For years, politicians and practitioners alike have recognized the value of open data and praised its potential to revolutionize and transform governments, corporations, and individuals. Indeed, on his first full day in office, President Obama wrote, “Openness will strengthen our democracy and promote efficiency and effectiveness in government” in a Memorandum on Transparency and Open Government. However, open data’s true impact is still unclear, and the question remains: how do we turn this enthusiasm for open data into something useful?
The Aspen Institute Communications and Society Program’s 16th annual Forum on Communications and Society (FOCAS) titled “Beyond the Tools: Connecting Citizens and their Government,” gathered some of the top thinkers, makers, and doers in the open government space with the goal of advancing the open data movement in the United States. One of the major goals of the convening was how to encourage institutions, government, and citizens to join and enhance the open data movement.
Today, we are one step closer to harnessing the enormous potential of the open data movement. Following the successful Open Data Institute (ODI) presentation and deliberations at FOCAS 2013, the John S. and James L. Knight Foundation awarded a $250,000 grant to a group of practitioners and transparency advocates to test an ODI model in the United States. The model emulates the UK-based ODI non-profit that seeks to catalyze the evolution of open data culture globally, creating economic, environmental, and social value. Founded by Sir Tim Berners-Lee and Sir Nigel Shadbolt (a FOCAS participant), ODI has built capacity around the open data movement, offering open data standards, events, and certification programs to help open data publishers make their data more useful.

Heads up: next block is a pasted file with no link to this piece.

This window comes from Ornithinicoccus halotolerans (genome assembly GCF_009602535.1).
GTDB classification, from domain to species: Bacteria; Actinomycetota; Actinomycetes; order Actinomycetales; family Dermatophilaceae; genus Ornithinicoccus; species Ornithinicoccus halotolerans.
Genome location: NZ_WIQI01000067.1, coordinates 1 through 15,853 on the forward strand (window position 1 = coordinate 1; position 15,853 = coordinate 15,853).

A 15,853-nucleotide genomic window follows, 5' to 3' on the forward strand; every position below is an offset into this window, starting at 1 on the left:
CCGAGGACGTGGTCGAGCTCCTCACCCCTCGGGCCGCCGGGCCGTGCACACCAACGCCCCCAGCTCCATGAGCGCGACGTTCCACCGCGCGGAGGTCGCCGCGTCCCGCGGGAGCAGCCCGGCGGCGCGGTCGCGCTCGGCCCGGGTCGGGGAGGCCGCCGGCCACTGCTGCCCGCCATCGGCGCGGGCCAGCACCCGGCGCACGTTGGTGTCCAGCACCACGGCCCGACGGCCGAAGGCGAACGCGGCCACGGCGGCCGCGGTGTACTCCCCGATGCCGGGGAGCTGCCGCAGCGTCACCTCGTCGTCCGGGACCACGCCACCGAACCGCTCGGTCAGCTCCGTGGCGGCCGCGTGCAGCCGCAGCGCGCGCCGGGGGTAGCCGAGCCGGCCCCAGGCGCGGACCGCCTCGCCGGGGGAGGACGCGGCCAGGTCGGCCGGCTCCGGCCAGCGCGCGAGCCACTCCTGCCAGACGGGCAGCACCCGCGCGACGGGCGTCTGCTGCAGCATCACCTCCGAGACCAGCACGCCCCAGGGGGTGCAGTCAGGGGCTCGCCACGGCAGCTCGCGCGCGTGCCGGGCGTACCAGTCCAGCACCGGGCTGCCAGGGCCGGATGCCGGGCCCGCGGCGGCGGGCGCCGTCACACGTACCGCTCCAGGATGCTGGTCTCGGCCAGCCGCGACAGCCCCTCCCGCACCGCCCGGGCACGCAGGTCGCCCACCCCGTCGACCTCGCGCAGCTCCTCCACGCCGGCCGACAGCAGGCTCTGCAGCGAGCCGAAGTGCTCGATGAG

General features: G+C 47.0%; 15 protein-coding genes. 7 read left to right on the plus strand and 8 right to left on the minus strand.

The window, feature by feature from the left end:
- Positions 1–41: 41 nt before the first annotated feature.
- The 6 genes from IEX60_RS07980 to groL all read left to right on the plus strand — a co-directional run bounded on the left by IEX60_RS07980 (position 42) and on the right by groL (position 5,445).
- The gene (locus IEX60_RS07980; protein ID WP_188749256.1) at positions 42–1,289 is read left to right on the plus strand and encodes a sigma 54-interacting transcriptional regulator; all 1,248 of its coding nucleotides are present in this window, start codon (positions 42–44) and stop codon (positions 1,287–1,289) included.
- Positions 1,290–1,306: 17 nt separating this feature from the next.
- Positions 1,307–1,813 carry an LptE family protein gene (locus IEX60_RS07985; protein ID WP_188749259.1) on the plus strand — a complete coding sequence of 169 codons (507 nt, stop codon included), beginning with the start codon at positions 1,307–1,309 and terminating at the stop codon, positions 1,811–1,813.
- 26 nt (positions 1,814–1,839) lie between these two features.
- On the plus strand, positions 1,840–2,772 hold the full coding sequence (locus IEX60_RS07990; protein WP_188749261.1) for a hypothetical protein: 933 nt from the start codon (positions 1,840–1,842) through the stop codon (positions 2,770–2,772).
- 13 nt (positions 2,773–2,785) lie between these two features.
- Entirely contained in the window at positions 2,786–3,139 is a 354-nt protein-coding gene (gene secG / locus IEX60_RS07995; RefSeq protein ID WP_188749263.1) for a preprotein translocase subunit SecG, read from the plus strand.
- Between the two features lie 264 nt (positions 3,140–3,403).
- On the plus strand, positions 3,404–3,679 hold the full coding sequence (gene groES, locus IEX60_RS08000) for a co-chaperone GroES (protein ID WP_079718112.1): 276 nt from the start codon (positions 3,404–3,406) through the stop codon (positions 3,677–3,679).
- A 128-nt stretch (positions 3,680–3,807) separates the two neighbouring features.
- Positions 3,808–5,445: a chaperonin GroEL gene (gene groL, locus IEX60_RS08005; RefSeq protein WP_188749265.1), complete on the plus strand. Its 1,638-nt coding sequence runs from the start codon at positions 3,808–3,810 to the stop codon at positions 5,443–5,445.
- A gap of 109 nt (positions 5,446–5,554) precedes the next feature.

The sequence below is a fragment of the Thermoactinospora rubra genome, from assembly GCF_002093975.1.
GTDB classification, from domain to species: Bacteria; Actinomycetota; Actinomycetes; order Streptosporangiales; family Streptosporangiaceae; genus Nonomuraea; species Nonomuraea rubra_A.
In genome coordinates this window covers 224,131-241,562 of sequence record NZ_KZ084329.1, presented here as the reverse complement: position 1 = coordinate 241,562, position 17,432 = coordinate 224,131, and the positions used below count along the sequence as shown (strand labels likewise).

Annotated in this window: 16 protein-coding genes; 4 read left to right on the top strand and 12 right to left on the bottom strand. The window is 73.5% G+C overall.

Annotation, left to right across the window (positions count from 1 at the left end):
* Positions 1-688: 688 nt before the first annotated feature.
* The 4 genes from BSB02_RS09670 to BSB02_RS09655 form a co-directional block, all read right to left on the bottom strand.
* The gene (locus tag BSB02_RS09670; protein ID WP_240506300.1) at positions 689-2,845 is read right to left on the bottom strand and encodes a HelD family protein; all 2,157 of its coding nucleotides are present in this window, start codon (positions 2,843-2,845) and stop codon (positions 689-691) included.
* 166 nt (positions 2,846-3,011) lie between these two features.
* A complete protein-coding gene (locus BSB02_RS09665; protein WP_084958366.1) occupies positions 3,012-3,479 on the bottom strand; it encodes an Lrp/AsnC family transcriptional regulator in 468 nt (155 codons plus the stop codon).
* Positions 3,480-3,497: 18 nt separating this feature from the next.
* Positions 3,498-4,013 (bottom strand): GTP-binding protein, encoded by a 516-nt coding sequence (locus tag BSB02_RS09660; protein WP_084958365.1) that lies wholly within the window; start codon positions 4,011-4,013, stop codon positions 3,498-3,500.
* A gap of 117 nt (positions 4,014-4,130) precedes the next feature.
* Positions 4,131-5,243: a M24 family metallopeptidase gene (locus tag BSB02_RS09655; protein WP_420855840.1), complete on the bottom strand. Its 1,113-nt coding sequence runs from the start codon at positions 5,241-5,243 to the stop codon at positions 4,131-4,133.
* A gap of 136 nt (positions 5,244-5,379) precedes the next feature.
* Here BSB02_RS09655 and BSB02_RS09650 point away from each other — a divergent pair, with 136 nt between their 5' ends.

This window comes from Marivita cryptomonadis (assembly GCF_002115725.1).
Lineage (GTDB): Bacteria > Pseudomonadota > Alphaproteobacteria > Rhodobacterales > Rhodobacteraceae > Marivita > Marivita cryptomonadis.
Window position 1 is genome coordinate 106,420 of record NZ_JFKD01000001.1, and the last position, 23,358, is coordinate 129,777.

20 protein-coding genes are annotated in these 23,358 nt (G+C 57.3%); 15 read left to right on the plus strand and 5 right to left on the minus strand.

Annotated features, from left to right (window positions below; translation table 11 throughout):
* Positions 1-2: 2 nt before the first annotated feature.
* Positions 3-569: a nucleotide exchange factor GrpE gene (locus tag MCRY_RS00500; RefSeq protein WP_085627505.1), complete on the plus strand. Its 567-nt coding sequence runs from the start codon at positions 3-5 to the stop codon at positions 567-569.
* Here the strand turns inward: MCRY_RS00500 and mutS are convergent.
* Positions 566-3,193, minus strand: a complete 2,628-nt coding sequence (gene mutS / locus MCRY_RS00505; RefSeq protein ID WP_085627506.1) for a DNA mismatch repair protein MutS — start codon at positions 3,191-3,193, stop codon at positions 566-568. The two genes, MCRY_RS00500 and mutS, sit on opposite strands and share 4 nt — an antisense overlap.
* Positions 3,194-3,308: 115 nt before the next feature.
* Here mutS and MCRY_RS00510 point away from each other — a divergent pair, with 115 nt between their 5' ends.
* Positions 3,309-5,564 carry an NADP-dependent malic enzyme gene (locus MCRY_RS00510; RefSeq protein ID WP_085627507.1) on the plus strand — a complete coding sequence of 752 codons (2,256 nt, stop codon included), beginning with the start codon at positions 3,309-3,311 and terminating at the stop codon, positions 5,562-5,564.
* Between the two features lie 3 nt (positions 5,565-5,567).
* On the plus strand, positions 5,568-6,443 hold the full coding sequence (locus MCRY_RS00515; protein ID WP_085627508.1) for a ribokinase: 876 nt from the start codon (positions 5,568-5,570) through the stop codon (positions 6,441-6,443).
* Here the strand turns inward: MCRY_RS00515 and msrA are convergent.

Acting as the flag bearer for open data, ODI USA will amplify the work already being done in the open data space by the Sunlight Foundation, Open Knowledge Foundation, and Code for America. ODI USA aims to join a big global network and push towards open data, acting as an evangelist and catalyst for open data in America and leveraging a network effect towards an all-encompassing buy-in.
How will it do this? ODI USA will aim to increase transparency among government agencies, businesses and nonprofits by helping these organizations overcome barriers that prevent them from sharing their data. It will host convenings and create open source projects. Waldo Jaquith, President of ODI USA, Open Data Pioneer and FOCAS 2013 participant noted, “The U.S. has a fast-growing open data community. What the institute’s model can do is to further create a culture of open data, ensuring that membersare connected and more organizations have the capacity to participate.” ODI USA will consist of a small board: including Aneesh Chopra, former U.S. Chief Technology Officer, Daniel X. O’Neil, Executive Director of the Chicago Smart Collaborative, and Max Ogden, Code for America alumnus and open data developer.
With the FOCAS convening and others activities, the Aspen Institute Communications and Society Program aims for significant impact and change. Here we have a specific and rather immediate outcome of our FOCAS 2013 meeting, resulting in such a promising development for governments, communities and citizens across the country.